Safeco Insurance Company cancelled depositions in a Texas insurance litigation matter yesterday. So, we spent the day working on Safeco and Liberty Mutual Insurance Company discovery and networking with other consumer attorneys who are helping clients with Safeco and Liberty Mutual claims problems. The collegiality of policyholder attorneys helping each other is refreshing. The Texas plaintiff’s bar is very good at this.

Vivian Persand has been busy in our efforts to obtain information about how Safeco and Liberty Mutual operate their claims departments and make decisions on claims. I recently noted and published some of her efforts in Liberty Mutual Claims Documents Ordered Produced. As soon as we learned of the last minute deposition cancellations, we flew her from our Coral Gables office to review the discovery and documents produced by Safeco in Houston.

While not counsel to Safeco or Liberty Mutual, Vivian represented other insurance companies before coming to work with us. She is familiar with the practice of many insurance counsel to object to, rather than turn over, discovery that could otherwise help prove the policyholder’s case. This discovery abuse is a significant problem in civil insurance coverage litigation, and there is usually no consequence. Despite the obviousness of the potentially important evidence, many insurance company coverage and claims counsel base objections on  trade secret or work product privileges.

After spending a day with Vivian and coming across three other cases where attorneys obtained affidavits from a claims expert supporting motions to compel the production of evidence against Safeco or Liberty Mutual, we decided that Vivian will post every Friday on the Property Insurance Coverage Law Blog regarding lessons and experiences gleaned from Safeco and Liberty Mutual claims practice cases.

Many of the insurance coverage litigation techniques and practices in these cases are just as applicable to other insurance carriers and insurance coverage cases. Vivian’s weekly posts will also provide some recognition to the efforts and creativity of other insurance coverage and claims practice attorneys with whom we have the privilege of collegial discussion and learning.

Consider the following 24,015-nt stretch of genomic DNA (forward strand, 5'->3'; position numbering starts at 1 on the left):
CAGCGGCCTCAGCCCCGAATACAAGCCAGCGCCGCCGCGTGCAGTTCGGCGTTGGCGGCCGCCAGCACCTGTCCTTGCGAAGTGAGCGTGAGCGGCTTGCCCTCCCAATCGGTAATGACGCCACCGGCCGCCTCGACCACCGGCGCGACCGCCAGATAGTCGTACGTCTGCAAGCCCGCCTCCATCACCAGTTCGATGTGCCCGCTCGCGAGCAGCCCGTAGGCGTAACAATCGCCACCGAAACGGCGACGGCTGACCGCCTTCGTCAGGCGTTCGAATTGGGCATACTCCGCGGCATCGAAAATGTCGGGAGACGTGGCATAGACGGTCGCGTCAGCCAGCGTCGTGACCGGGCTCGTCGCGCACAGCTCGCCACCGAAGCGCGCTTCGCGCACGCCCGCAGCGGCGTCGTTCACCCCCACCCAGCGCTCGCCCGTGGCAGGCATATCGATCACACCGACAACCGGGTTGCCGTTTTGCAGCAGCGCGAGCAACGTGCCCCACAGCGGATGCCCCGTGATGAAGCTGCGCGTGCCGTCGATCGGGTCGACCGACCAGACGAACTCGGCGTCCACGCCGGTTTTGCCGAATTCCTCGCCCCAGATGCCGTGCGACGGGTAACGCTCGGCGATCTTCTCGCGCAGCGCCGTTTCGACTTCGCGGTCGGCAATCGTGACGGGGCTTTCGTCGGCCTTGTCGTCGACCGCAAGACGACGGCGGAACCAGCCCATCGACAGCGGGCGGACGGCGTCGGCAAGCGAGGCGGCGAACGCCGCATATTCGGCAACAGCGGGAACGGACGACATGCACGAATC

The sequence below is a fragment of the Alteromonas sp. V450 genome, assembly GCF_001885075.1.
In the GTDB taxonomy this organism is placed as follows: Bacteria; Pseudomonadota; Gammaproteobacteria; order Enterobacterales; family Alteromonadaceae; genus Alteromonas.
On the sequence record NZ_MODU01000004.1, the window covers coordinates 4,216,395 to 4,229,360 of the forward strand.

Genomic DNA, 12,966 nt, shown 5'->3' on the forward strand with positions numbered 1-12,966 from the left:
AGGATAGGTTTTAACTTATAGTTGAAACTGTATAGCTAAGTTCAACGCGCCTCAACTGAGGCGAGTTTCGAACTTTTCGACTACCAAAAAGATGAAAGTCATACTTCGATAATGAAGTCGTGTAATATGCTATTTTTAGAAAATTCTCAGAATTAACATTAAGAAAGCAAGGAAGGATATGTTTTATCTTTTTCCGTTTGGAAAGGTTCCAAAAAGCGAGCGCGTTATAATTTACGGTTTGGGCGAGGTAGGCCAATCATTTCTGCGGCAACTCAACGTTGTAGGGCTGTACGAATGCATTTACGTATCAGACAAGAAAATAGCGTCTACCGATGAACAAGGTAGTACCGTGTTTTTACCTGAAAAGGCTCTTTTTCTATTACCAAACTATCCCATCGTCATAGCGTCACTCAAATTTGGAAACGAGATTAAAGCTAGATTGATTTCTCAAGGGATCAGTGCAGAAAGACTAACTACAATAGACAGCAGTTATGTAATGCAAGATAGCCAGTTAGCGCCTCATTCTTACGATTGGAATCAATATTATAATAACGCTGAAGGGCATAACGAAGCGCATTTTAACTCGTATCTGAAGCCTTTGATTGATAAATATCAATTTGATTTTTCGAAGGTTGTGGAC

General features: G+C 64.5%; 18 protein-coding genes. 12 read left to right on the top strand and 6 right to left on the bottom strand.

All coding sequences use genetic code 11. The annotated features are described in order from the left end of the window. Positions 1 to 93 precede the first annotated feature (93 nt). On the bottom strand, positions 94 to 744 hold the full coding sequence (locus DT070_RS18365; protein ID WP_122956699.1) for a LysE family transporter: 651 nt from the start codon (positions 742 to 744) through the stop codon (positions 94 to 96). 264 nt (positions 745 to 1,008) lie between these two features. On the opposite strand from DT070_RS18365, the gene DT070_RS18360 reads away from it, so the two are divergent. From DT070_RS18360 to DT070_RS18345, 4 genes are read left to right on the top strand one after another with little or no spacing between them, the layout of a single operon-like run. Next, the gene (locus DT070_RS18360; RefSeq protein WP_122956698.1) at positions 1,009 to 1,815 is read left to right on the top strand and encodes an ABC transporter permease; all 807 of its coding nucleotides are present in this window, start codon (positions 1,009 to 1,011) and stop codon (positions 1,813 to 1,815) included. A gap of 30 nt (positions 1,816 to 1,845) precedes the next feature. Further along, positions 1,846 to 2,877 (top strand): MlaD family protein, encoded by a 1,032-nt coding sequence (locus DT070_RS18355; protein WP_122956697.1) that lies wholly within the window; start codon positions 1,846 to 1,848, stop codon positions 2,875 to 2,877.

An example of an insurance discovery technique which leads to evidence is a discovery declaration by insurance claims practice analyst Charles M. Miller of California. Policyholder attorneys should obtain these affidavits as a normal part of their insurance discovery practice. This type of affidavit can help courts understand why requested discovery is relevant and important in insurance coverage litigation. Regarding Safeco, Miller noted the following:

…the documents sought in Plaintiff’s First Request encompass documents which describe Safeco’s programs and policies, such as Quantum Leap, which are directed at reducing Safeco’s claims payments in order to improve Safeco’s profits. Programs which emphasize profit in the handling of claims put the claims handler in a conflict of interest, wherein the claims handler can either fulfill the insurer’s full obligation to its insured or act in the insurance company’s interest because the claims handler will be financially or other wise rewarded if he/she does so. In my opinion, and based on my experience in reviewing handling thousands of claims files, when placed in such a conflict claims handlers will handle a claim in a manner that benefits the insurance company to the detriment of the policyholder. Such conduct is directly contrary to any claims handling standard and practice that I am aware of, and would be, in my opinion, bad faith. This information would be relevant to evaluating Safeco’s claims handling in this case.

Plaintiffs also seek information concerning Safeco’s bonus and compensation programs…Bonuses are available to Safeco claims department employees depending on how the company as a whole does in reaching its corporate goals…Bonuses play an important role at Safeco in providing motivation to claims department employees to improve Safeco’s profits. As pointed out in Respondent’s and Cross-Appellant’s Brief in the matter of Parks v. Safeco, “[Safeco] claim representatives were instructed that they could increase profitability as well as increase their retirement benefits and personal bonuses by reducing claims payments.

The financial incentives and motivations of insurance claims managers and employees can be extremely important when explaining claims behavior. This discovery tool teaches what to look for and why the evidence impacts good faith claims conduct. Sharing these lessons, helping colleagues, and promoting justice, is why Vivian Persand’s posts will be important to read every week.